Nomadland is a 2017 nonfiction book by investigative journalist Jessia Bruder about the growing American nomad community.
- Bruder primarily follows Linda May, a sixty-four-year-old woman who began living and traveling in a trailer after finding that her Social Security checks didn’t cover her rent.
- Linda and others like her, most of whom once lived middle-class lives, work backbreaking temporary jobs but treasure the freedom and companionship of the road.
- Ultimately, Linda is able to begin fulfilling her dream of building her own permanent home, but Bruder worries about the ever-increasing wealth disparity that has necessitated nomadic living.
Last Updated on May 20, 2021, by eNotes Editorial. Word Count: 903
Nomadland is a journalistic nonfiction book about the new breed of American nomads: people who, often because they have lost their jobs or savings, or because they cannot afford to maintain a middle-class lifestyle, now live on the road. Jessica Bruder, a journalist, charts several years in the life of this nomad community, primarily through her relationship with Linda May, a woman in her sixties who lives in a trailer called the Squeeze Inn.
Linda has previously held a variety of minimum wage jobs. The child of an alcoholic father, she swore never to find herself trapped as her mother had, but as an older woman, she found her Social Security would not cover her rent. This made her begin to dream of an "Earthship," a sustainable off-grid house, but she did not know at first how to make the move.
One of the roles Linda took to bridge the gap was at CamperForce, Amazon's warehouse crew. Bruder visited Fernley, a town now filled with CamperForce workers. CamperForce recruits many retirees to its hubs in former mining and factory towns; they are extremely dependable, and many no longer have a comfortable retirement to look forward to because of the 2008 financial crash.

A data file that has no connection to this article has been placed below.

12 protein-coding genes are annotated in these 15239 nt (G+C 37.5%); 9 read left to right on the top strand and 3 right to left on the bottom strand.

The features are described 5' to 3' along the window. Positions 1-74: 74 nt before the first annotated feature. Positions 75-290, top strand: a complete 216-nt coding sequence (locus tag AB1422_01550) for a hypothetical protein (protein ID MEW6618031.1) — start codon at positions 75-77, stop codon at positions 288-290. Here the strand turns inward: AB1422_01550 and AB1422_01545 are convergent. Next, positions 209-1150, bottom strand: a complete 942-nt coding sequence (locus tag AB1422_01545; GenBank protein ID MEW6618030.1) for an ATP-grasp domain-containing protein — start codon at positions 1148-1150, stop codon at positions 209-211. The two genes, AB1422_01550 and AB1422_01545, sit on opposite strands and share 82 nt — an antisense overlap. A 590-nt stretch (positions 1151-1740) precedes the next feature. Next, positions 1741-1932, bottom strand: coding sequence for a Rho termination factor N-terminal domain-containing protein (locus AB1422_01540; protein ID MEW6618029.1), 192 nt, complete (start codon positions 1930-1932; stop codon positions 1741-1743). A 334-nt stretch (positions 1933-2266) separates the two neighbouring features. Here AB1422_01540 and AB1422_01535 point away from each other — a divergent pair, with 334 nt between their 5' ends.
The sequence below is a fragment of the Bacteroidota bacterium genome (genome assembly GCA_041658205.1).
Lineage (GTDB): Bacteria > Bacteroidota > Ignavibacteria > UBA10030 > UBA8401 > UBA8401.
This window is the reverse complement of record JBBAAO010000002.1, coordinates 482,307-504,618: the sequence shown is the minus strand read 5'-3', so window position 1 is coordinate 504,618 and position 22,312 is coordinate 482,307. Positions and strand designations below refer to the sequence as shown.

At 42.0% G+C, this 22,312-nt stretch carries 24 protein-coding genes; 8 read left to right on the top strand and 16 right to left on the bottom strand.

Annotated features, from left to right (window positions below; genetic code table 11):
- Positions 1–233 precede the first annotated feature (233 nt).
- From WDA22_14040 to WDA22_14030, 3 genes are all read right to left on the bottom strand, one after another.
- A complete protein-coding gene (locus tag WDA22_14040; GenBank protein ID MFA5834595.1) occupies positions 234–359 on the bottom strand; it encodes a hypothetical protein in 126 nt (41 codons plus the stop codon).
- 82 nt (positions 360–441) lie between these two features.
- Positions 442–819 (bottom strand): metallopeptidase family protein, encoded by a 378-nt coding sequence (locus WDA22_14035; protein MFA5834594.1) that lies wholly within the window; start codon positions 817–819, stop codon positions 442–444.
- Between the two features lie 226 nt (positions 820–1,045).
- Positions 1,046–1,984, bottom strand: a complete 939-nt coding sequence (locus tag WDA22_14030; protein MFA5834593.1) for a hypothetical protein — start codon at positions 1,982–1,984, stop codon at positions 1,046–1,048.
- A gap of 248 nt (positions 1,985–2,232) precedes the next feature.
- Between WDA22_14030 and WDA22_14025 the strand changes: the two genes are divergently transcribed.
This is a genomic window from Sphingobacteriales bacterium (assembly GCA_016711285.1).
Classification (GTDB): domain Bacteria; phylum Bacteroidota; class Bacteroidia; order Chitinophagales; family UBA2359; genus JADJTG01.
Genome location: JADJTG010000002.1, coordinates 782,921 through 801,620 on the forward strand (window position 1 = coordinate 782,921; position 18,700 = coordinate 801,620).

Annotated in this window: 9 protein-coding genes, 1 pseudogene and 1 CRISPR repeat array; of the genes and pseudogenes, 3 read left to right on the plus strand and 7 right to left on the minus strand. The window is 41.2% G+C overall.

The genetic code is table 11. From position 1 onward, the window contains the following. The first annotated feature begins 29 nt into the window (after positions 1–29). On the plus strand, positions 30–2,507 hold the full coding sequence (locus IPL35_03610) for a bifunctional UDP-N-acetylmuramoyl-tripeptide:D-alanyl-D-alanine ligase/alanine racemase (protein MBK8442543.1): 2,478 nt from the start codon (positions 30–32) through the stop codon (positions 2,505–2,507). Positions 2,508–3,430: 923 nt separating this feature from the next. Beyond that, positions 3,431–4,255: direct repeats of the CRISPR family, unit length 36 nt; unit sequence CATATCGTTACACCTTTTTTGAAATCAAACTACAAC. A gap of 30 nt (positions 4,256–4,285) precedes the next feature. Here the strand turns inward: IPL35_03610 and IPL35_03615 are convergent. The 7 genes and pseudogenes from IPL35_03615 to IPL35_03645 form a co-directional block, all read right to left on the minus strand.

Linda came across Bob Wells's website, CheapRVLiving.com, when researching how to live on her Social Security checks. Bob set up this website when, following his 1995 divorce, he was forced to live in a box trailer. After a period of adjustment, he began to enjoy this way of living and then set up a website, which sparked a thriving online community. Since 2011, this community of vandwellers has met annually at the Rubber Tramp Rendezvous in Arizona. Linda, inspired, decided to buy an RV, apply for a job as a Camp Host and then one at Amazon, and go to the next Rubber Tramp Rendezvous, or RTR.
Linda found her first stint at Amazon extremely demanding, but she also met a number of other nomads with whom she became fast friends. Her health was a problem: she had no health insurance when she had a health scare. But she felt self-sufficient and free when she moved on to Quartzsite, Arizona, a gathering place for nomads filled with decommissioned school buses and other temporary businesses. Quartzsite has been a refuge for travelers since it was first settled and is now home to the RTR.
Linda greatly enjoyed her first RTR, loving the companionship and the seminars, which taught her how to be more self-sufficient. Here she met LaVonne, who would become a close friend, and reconnected with Silvianne, whom she had met at Amazon. A recruitment fair of sorts, the Big Tent, came to the RTR to recruit for various other "workamper" temporary jobs. After the gathering, Linda held yard sales to rid herself of the contents of a storage unit which had held the remnants of her old life.
Partway through her journey into documenting the nomadic lifestyle, Bruder recognized that she could not truly understand the nomads’ complexity without becoming one of them. So, she bought her own van, which she called Halen, and joined Linda at Quartzsite. Another vandweller, Charlene Swankie, invited Bruder to join her potluck dinner, and Bruder swiftly began to understand how a sense of family...
(The entire section contains 903 words.)
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